Small business face financial squeeze: Hockey

Small business face ‘financial squeeze’: Hockey
Shadow Treasurer Joe Hockey said small business could face a financial squeeze in the fallout from the global financial crisis.
Speaking at a business luncheon in Melbourne yesterday, Hockey said he believed the Government’s stimulus splurge and rising interest rates would impact negatively on millions of workers, families and small businesses.
“I believe the biggest challenge going forward is the cost of funds, particularly for small business, he said.
“It’s the small to medium-sized businesses that cannot raise capital. Their costs of funds are going to increase.”
Hockey believes that higher interest rates and higher taxes will have a negative effect on small business operators.
“They didn’t really get any significant benefit out of the decrease of the cash rate. But they will feel every movement up in interest.”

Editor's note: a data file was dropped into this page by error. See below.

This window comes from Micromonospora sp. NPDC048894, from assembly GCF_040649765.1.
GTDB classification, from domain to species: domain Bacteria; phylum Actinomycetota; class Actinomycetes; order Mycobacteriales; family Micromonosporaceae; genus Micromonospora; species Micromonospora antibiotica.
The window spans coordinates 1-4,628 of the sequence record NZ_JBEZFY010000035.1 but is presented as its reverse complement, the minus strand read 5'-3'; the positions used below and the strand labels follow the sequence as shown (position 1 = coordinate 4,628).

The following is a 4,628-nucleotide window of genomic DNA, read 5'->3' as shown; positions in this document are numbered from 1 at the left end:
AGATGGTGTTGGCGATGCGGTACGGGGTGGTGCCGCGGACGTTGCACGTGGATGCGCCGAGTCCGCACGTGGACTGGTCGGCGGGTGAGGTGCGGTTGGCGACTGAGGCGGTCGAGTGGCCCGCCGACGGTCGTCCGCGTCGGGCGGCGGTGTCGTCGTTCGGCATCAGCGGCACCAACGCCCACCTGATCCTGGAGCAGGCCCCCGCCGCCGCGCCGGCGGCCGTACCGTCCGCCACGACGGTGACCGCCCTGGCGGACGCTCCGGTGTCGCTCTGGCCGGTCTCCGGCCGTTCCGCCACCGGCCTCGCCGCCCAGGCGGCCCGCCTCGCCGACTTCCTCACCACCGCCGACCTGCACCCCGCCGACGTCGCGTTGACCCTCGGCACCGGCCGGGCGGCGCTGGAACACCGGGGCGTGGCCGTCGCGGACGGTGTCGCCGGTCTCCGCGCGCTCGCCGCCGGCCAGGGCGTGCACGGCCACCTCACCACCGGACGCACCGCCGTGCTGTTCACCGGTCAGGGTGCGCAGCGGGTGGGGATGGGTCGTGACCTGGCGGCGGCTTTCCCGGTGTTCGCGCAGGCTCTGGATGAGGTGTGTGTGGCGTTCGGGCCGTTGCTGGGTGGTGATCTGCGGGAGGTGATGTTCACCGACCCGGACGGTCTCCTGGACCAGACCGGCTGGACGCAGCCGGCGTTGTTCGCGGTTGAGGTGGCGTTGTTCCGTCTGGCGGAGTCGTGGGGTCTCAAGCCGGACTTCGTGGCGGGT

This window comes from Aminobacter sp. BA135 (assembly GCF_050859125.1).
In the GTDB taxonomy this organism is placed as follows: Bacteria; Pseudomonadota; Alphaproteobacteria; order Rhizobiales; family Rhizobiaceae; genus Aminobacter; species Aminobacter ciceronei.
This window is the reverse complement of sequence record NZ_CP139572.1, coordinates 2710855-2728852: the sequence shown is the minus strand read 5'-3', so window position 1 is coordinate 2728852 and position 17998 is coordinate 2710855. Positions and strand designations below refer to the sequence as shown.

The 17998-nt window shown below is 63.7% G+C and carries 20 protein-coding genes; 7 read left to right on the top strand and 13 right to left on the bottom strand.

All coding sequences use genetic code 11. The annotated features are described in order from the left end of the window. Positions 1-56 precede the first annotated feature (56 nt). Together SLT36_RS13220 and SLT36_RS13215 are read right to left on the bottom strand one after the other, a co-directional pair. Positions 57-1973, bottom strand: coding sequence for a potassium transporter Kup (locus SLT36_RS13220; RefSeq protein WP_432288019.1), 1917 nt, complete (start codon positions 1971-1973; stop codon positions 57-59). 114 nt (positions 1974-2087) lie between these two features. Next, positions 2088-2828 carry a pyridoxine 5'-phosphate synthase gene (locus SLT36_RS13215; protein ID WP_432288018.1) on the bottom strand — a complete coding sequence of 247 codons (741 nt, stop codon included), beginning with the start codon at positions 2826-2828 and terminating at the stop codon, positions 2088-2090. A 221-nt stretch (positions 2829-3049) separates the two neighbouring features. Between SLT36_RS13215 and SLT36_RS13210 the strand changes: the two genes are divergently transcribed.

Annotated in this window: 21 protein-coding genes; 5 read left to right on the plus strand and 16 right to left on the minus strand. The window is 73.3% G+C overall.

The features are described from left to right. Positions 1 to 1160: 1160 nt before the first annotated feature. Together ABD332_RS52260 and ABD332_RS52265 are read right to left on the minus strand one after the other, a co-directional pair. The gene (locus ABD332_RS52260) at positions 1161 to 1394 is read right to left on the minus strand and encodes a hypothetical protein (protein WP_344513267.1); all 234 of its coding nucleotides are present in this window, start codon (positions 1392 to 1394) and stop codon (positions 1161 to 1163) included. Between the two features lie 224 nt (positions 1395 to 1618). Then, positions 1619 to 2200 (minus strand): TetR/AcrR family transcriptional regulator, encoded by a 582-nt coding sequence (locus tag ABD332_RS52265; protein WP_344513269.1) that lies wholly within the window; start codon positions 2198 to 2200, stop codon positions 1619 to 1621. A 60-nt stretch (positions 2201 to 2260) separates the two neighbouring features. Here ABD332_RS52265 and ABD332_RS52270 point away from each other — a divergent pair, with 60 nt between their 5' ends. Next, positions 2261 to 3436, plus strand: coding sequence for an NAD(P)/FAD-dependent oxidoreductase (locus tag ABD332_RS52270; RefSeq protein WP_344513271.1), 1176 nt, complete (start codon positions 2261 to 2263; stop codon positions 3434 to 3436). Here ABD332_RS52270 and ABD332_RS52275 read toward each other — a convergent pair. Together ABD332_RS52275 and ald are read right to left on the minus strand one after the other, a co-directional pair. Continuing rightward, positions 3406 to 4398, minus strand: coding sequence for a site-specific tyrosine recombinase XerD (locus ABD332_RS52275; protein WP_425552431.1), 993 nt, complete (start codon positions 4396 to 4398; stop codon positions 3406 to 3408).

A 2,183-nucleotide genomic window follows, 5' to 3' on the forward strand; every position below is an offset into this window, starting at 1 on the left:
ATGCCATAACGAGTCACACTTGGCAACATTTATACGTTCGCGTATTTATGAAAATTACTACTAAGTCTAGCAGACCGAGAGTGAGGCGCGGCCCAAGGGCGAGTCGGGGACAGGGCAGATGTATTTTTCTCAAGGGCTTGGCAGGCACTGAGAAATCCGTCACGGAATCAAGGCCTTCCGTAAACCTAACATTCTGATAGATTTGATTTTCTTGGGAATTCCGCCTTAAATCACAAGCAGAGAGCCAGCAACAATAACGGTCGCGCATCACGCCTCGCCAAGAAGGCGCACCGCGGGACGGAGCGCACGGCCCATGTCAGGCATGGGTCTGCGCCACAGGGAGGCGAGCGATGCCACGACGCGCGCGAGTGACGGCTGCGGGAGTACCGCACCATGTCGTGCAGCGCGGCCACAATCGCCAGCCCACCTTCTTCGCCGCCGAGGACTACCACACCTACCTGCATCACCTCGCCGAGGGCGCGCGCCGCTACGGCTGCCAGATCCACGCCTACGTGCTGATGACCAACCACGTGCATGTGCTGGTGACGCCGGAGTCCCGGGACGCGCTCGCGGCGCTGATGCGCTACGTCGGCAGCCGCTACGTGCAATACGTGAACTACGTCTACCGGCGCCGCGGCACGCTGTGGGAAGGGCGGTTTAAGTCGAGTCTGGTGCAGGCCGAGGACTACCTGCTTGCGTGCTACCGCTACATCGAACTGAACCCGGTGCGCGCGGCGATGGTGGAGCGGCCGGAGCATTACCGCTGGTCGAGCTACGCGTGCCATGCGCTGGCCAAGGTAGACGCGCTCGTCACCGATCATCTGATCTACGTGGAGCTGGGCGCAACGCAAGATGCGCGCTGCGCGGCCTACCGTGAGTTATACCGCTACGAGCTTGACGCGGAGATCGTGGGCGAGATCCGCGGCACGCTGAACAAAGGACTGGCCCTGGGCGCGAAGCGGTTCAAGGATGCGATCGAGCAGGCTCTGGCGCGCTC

The Reserve Bank raised its official cash rate by 25 basis points to 3.25 percent last week, sparking what many believe will be the beginning of an interest rate rising cycle.
“Banks are going to take a much harder line on capital requirements, on credit requirements to small and medium-sized enterprises,” Hockey said.

Shadow Treasurer Joe Hockey said small business could face a financial squeeze in the fallout from the global financial crisis.

Speaking at a business luncheon in Melbourne yesterday, Hockey said he believed the Government’s stimulus measures and rising interest rates would impact negatively on millions of workers, families and small businesses.

“I believe the biggest challenge going forward is the cost of funds, particularly for small business, he said.

“It’s the small to medium-sized businesses that cannot raise capital. Their costs of funds are going to increase.”

Hockey believes that higher interest rates and higher taxes will have a negative effect on small business operators.

“They didn’t really get any significant benefit out of the decrease of the cash rate. But they will feel every movement up in interest.”

The Reserve Bank raised its official cash rate by 25 basis points to 3.25 percent last week, sparking what many believe will be the start of an ongoing interest rate rising cycle.

“Banks are going to take a much harder line on capital requirements, on credit requirements to small and medium-sized enterprises,” Hockey said.

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